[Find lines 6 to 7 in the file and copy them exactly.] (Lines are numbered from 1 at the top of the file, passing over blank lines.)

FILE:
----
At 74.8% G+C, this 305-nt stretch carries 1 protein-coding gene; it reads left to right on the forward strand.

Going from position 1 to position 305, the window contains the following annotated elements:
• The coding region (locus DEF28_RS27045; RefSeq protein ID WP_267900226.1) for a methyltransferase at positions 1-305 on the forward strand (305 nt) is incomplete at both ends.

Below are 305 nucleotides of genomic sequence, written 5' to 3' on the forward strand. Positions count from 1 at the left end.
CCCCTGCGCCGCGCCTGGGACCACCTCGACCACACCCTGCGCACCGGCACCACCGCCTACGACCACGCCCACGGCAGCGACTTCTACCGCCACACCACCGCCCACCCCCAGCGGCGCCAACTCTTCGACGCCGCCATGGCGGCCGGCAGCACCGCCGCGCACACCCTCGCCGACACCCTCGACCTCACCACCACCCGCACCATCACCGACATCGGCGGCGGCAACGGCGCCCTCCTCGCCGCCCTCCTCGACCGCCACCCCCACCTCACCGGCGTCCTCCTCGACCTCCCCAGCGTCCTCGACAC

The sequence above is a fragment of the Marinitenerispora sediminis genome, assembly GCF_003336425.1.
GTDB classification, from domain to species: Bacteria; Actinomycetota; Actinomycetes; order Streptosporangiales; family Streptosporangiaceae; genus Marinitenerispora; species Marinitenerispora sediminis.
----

The sequence above is a fragment of the Marinitenerispora sediminis genome, assembly GCF_003336425.1.
GTDB classification, from domain to species: Bacteria; Actinomycetota; Actinomycetes; order Streptosporangiales; family Streptosporangiaceae; genus Marinitenerispora; species Marinitenerispora sediminis.